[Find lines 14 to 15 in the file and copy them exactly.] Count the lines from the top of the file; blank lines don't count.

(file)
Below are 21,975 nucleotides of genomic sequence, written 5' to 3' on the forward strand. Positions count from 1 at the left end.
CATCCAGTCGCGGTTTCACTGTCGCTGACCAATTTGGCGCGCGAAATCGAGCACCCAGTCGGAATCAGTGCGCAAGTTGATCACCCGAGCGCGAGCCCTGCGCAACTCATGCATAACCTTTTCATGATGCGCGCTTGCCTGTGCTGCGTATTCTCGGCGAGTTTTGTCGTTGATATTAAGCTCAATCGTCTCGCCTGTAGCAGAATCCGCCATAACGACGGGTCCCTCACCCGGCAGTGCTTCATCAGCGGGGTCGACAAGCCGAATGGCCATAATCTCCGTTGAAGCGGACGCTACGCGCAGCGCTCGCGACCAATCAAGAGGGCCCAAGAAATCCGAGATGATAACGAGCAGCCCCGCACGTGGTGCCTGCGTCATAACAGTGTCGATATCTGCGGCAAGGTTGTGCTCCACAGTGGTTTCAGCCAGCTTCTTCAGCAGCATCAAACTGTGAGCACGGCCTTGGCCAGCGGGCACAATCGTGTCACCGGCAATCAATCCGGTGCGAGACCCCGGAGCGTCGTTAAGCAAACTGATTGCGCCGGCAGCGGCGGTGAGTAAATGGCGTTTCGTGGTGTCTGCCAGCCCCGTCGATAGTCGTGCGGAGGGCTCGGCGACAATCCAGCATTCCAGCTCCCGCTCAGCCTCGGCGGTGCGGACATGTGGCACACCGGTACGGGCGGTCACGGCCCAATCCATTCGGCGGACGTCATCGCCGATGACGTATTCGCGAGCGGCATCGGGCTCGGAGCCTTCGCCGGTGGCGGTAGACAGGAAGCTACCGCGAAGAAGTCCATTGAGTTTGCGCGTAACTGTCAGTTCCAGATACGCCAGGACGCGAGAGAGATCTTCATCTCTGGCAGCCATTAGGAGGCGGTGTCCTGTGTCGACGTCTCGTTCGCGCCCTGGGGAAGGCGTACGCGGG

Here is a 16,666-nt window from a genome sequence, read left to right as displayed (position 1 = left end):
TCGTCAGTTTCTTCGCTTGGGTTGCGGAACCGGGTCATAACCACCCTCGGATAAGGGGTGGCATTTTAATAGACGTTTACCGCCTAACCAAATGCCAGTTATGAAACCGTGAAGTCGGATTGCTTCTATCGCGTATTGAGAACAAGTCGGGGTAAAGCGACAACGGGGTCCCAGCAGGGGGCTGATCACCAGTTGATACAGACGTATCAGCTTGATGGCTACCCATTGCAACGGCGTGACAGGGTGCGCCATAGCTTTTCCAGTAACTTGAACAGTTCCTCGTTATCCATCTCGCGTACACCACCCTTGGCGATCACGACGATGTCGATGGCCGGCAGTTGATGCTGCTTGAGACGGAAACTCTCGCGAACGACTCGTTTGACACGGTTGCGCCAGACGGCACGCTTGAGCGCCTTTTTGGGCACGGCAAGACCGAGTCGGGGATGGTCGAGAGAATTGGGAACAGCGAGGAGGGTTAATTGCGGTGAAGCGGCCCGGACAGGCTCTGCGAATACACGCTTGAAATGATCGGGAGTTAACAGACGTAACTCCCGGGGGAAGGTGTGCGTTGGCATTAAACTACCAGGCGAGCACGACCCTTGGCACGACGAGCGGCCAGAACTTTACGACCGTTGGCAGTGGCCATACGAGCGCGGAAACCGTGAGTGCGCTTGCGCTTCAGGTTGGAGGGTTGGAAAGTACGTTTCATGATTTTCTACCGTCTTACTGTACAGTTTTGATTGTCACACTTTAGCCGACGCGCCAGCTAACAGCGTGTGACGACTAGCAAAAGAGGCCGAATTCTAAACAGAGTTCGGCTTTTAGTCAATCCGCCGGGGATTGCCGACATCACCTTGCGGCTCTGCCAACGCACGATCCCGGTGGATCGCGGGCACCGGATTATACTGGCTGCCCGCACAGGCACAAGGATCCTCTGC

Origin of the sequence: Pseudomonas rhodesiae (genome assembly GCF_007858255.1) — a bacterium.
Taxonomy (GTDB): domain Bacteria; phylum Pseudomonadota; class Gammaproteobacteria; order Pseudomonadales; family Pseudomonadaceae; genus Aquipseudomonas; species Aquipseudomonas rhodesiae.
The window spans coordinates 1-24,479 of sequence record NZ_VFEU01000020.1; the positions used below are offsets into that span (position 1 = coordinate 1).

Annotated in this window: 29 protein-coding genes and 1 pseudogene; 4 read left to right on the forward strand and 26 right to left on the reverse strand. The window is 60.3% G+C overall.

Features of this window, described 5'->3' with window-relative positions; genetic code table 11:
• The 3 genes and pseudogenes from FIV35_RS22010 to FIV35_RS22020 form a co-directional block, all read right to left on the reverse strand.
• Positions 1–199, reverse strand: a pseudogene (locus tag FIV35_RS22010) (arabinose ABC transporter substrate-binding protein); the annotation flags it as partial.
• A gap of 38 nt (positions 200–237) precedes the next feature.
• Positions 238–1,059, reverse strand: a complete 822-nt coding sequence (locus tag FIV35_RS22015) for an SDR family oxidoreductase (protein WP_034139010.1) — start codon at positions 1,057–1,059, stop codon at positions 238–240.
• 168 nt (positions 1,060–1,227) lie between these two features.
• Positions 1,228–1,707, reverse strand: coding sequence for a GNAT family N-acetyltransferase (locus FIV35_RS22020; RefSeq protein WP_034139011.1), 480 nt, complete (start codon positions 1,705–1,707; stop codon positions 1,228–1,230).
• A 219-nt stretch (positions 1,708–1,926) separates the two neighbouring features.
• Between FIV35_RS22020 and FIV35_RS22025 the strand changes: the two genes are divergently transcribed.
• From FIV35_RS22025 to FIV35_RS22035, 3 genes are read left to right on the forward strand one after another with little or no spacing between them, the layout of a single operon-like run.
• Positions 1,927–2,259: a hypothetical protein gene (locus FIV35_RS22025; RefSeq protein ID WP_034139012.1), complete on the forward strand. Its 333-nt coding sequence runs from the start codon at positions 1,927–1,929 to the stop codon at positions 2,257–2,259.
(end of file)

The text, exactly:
• 168 nt (positions 1,060–1,227) lie between these two features.
• Positions 1,228–1,707, reverse strand: coding sequence for a GNAT family N-acetyltransferase (locus FIV35_RS22020; RefSeq protein WP_034139011.1), 480 nt, complete (start codon positions 1,705–1,707; stop codon positions 1,228–1,230).